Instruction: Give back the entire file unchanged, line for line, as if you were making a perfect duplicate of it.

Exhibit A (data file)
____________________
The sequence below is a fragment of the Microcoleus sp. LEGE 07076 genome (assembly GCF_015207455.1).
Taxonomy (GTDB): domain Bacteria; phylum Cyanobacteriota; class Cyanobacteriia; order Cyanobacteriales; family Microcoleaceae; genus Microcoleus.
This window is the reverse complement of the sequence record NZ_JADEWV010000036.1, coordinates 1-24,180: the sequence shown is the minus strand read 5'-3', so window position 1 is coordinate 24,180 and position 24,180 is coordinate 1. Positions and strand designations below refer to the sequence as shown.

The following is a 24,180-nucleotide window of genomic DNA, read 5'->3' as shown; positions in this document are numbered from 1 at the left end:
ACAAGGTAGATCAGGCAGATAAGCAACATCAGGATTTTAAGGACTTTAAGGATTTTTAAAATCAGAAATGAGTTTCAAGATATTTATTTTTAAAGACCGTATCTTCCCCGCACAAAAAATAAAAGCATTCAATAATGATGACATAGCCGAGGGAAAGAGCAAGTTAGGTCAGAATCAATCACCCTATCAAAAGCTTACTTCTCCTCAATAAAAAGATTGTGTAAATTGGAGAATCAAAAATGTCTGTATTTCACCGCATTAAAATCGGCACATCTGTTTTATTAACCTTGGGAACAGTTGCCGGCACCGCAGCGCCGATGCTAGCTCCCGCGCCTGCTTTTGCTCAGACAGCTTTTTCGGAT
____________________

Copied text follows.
The sequence below is a fragment of the Microcoleus sp. LEGE 07076 genome (assembly GCF_015207455.1).
Taxonomy (GTDB): domain Bacteria; phylum Cyanobacteriota; class Cyanobacteriia; order Cyanobacteriales; family Microcoleaceae; genus Microcoleus.
This window is the reverse complement of the sequence record NZ_JADEWV010000036.1, coordinates 1-24,180: the sequence shown is the minus strand read 5'-3', so window position 1 is coordinate 24,180 and position 24,180 is coordinate 1. Positions and strand designations below refer to the sequence as shown.

The following is a 24,180-nucleotide window of genomic DNA, read 5'->3' as shown; positions in this document are numbered from 1 at the left end:
ACAAGGTAGATCAGGCAGATAAGCAACATCAGGATTTTAAGGACTTTAAGGATTTTTAAAATCAGAAATGAGTTTCAAGATATTTATTTTTAAAGACCGTATCTTCCCCGCACAAAAAATAAAAGCATTCAATAATGATGACATAGCCGAGGGAAAGAGCAAGTTAGGTCAGAATCAATCACCCTATCAAAAGCTTACTTCTCCTCAATAAAAAGATTGTGTAAATTGGAGAATCAAAAATGTCTGTATTTCACCGCATTAAAATCGGCACATCTGTTTTATTAACCTTGGGAACAGTTGCCGGCACCGCAGCGCCGATGCTAGCTCCCGCGCCTGCTTTTGCTCAGACAGCTTTTTCGGAT